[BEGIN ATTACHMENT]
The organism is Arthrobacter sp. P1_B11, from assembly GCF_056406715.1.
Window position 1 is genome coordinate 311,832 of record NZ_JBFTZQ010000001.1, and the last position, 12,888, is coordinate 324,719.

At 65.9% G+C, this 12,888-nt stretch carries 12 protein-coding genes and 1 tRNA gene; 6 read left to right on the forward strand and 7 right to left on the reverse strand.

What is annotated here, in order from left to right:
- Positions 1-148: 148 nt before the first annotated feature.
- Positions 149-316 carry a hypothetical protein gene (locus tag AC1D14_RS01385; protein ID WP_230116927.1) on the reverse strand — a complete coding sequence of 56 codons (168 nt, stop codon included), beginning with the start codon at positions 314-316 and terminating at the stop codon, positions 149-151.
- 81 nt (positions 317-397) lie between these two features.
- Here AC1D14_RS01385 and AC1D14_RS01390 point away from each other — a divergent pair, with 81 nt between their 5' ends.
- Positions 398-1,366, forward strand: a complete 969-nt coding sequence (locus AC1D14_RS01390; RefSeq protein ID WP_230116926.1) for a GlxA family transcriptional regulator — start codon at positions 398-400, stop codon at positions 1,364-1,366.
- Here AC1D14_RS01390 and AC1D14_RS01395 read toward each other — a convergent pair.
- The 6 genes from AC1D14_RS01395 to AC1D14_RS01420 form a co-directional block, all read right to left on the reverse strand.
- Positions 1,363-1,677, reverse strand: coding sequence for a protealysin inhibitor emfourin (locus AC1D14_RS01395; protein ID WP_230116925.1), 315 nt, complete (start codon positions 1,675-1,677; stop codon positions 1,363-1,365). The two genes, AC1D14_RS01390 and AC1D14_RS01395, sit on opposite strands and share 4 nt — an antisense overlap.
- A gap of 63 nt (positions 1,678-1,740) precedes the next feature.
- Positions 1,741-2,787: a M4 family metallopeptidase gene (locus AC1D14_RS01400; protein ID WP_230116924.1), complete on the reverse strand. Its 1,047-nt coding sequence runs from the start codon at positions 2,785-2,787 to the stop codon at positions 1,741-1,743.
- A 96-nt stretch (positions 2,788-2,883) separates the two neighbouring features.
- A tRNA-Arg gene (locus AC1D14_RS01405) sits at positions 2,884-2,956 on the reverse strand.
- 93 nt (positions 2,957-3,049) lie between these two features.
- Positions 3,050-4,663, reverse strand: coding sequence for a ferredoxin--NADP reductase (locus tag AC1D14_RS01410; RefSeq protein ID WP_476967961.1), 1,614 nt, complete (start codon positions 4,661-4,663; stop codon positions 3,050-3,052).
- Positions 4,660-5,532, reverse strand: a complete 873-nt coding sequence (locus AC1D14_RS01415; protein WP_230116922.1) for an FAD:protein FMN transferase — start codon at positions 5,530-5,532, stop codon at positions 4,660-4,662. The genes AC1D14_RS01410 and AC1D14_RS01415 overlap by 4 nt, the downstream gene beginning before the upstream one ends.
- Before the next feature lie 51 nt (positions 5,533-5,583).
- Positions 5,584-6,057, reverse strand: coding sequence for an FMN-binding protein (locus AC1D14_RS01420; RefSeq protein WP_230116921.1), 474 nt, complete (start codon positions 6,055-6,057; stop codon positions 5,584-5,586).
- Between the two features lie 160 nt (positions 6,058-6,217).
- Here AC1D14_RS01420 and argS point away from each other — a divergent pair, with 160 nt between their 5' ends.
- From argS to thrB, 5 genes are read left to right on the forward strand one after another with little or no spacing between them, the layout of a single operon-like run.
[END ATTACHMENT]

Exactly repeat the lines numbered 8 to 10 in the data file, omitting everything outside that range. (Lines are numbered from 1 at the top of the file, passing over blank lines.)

- Here AC1D14_RS01385 and AC1D14_RS01390 point away from each other — a divergent pair, with 81 nt between their 5' ends.
- Positions 398-1,366, forward strand: a complete 969-nt coding sequence (locus AC1D14_RS01390; RefSeq protein ID WP_230116926.1) for a GlxA family transcriptional regulator — start codon at positions 398-400, stop codon at positions 1,364-1,366.
- Here AC1D14_RS01390 and AC1D14_RS01395 read toward each other — a convergent pair.